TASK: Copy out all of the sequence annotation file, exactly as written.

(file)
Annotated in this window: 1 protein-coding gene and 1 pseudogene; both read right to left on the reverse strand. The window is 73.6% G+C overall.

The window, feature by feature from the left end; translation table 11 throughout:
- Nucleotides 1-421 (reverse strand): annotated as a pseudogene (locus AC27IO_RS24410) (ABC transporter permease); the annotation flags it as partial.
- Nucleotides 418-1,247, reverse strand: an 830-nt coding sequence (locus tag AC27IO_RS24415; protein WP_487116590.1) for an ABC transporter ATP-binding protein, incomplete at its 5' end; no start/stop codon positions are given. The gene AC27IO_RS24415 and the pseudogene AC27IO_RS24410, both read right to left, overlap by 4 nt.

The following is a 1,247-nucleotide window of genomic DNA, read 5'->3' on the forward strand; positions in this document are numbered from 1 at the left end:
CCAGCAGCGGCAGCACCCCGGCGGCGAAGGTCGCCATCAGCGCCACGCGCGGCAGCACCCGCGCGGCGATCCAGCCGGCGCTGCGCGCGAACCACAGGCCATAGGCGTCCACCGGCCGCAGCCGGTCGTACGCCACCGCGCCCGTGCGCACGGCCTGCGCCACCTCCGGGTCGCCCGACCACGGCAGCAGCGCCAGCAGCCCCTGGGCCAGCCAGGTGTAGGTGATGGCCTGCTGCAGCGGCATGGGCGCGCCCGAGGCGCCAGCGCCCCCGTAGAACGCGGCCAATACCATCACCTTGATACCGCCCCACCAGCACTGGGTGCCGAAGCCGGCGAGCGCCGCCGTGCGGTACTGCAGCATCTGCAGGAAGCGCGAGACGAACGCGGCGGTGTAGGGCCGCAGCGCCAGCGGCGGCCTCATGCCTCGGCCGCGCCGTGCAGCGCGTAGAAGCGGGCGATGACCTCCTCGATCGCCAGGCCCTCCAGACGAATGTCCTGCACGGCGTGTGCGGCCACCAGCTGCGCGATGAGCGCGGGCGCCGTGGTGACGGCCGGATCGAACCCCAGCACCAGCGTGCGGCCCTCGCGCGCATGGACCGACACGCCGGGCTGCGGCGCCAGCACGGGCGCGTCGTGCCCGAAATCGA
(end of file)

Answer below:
Annotated in this window: 1 protein-coding gene and 1 pseudogene; both read right to left on the reverse strand. The window is 73.6% G+C overall.

The window, feature by feature from the left end; translation table 11 throughout:
- Nucleotides 1-421 (reverse strand): annotated as a pseudogene (locus AC27IO_RS24410) (ABC transporter permease); the annotation flags it as partial.
- Nucleotides 418-1,247, reverse strand: an 830-nt coding sequence (locus tag AC27IO_RS24415; protein WP_487116590.1) for an ABC transporter ATP-binding protein, incomplete at its 5' end; no start/stop codon positions are given. The gene AC27IO_RS24415 and the pseudogene AC27IO_RS24410, both read right to left, overlap by 4 nt.

The following is a 1,247-nucleotide window of genomic DNA, read 5'->3' on the forward strand; positions in this document are numbered from 1 at the left end:
CCAGCAGCGGCAGCACCCCGGCGGCGAAGGTCGCCATCAGCGCCACGCGCGGCAGCACCCGCGCGGCGATCCAGCCGGCGCTGCGCGCGAACCACAGGCCATAGGCGTCCACCGGCCGCAGCCGGTCGTACGCCACCGCGCCCGTGCGCACGGCCTGCGCCACCTCCGGGTCGCCCGACCACGGCAGCAGCGCCAGCAGCCCCTGGGCCAGCCAGGTGTAGGTGATGGCCTGCTGCAGCGGCATGGGCGCGCCCGAGGCGCCAGCGCCCCCGTAGAACGCGGCCAATACCATCACCTTGATACCGCCCCACCAGCACTGGGTGCCGAAGCCGGCGAGCGCCGCCGTGCGGTACTGCAGCATCTGCAGGAAGCGCGAGACGAACGCGGCGGTGTAGGGCCGCAGCGCCAGCGGCGGCCTCATGCCTCGGCCGCGCCGTGCAGCGCGTAGAAGCGGGCGATGACCTCCTCGATCGCCAGGCCCTCCAGACGAATGTCCTGCACGGCGTGTGCGGCCACCAGCTGCGCGATGAGCGCGGGCGCCGTGGTGACGGCCGGATCGAACCCCAGCACCAGCGTGCGGCCCTCGCGCGCATGGACCGACACGCCGGGCTGCGGCGCCAGCACGGGCGCGTCGTGCCCGAAATCGA